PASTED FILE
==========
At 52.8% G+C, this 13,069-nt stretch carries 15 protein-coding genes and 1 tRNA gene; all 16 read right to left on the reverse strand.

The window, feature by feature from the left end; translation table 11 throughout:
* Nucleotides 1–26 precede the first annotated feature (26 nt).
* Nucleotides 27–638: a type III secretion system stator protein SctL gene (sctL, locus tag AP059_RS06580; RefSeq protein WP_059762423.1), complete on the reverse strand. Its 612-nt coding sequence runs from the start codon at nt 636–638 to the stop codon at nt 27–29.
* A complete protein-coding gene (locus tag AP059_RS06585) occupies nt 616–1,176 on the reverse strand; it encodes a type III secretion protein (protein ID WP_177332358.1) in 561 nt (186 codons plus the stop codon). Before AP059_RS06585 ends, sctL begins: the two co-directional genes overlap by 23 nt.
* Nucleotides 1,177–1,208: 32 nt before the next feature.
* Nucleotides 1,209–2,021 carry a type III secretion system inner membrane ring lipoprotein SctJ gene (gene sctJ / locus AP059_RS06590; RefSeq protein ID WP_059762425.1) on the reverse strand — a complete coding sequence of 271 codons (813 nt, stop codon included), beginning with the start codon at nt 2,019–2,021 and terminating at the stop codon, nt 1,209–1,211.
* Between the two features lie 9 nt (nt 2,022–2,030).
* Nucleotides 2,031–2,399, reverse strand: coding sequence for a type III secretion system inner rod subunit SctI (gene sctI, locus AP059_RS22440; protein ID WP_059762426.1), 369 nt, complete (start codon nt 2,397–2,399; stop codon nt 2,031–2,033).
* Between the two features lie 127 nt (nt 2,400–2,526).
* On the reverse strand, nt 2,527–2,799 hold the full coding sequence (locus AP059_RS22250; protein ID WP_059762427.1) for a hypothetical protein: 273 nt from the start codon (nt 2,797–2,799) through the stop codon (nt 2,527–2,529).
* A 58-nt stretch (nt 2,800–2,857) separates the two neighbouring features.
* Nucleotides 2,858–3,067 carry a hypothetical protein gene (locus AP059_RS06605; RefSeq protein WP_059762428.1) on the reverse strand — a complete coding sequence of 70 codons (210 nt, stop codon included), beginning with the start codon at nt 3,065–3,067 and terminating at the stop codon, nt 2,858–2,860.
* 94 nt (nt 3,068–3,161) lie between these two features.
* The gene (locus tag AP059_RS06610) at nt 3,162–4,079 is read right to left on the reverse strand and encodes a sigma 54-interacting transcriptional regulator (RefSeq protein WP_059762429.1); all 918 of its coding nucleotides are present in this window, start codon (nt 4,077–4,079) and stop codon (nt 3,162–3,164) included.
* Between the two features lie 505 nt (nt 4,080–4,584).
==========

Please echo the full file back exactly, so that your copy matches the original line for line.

At 52.8% G+C, this 13,069-nt stretch carries 15 protein-coding genes and 1 tRNA gene; all 16 read right to left on the reverse strand.

The window, feature by feature from the left end; translation table 11 throughout:
* Nucleotides 1–26 precede the first annotated feature (26 nt).
* Nucleotides 27–638: a type III secretion system stator protein SctL gene (sctL, locus tag AP059_RS06580; RefSeq protein WP_059762423.1), complete on the reverse strand. Its 612-nt coding sequence runs from the start codon at nt 636–638 to the stop codon at nt 27–29.
* A complete protein-coding gene (locus tag AP059_RS06585) occupies nt 616–1,176 on the reverse strand; it encodes a type III secretion protein (protein ID WP_177332358.1) in 561 nt (186 codons plus the stop codon). Before AP059_RS06585 ends, sctL begins: the two co-directional genes overlap by 23 nt.
* Nucleotides 1,177–1,208: 32 nt before the next feature.
* Nucleotides 1,209–2,021 carry a type III secretion system inner membrane ring lipoprotein SctJ gene (gene sctJ / locus AP059_RS06590; RefSeq protein ID WP_059762425.1) on the reverse strand — a complete coding sequence of 271 codons (813 nt, stop codon included), beginning with the start codon at nt 2,019–2,021 and terminating at the stop codon, nt 1,209–1,211.
* Between the two features lie 9 nt (nt 2,022–2,030).
* Nucleotides 2,031–2,399, reverse strand: coding sequence for a type III secretion system inner rod subunit SctI (gene sctI, locus AP059_RS22440; protein ID WP_059762426.1), 369 nt, complete (start codon nt 2,397–2,399; stop codon nt 2,031–2,033).
* Between the two features lie 127 nt (nt 2,400–2,526).
* On the reverse strand, nt 2,527–2,799 hold the full coding sequence (locus AP059_RS22250; protein ID WP_059762427.1) for a hypothetical protein: 273 nt from the start codon (nt 2,797–2,799) through the stop codon (nt 2,527–2,529).
* A 58-nt stretch (nt 2,800–2,857) separates the two neighbouring features.
* Nucleotides 2,858–3,067 carry a hypothetical protein gene (locus AP059_RS06605; RefSeq protein WP_059762428.1) on the reverse strand — a complete coding sequence of 70 codons (210 nt, stop codon included), beginning with the start codon at nt 3,065–3,067 and terminating at the stop codon, nt 2,858–2,860.
* 94 nt (nt 3,068–3,161) lie between these two features.
* The gene (locus tag AP059_RS06610) at nt 3,162–4,079 is read right to left on the reverse strand and encodes a sigma 54-interacting transcriptional regulator (RefSeq protein WP_059762429.1); all 918 of its coding nucleotides are present in this window, start codon (nt 4,077–4,079) and stop codon (nt 3,162–3,164) included.
* Between the two features lie 505 nt (nt 4,080–4,584).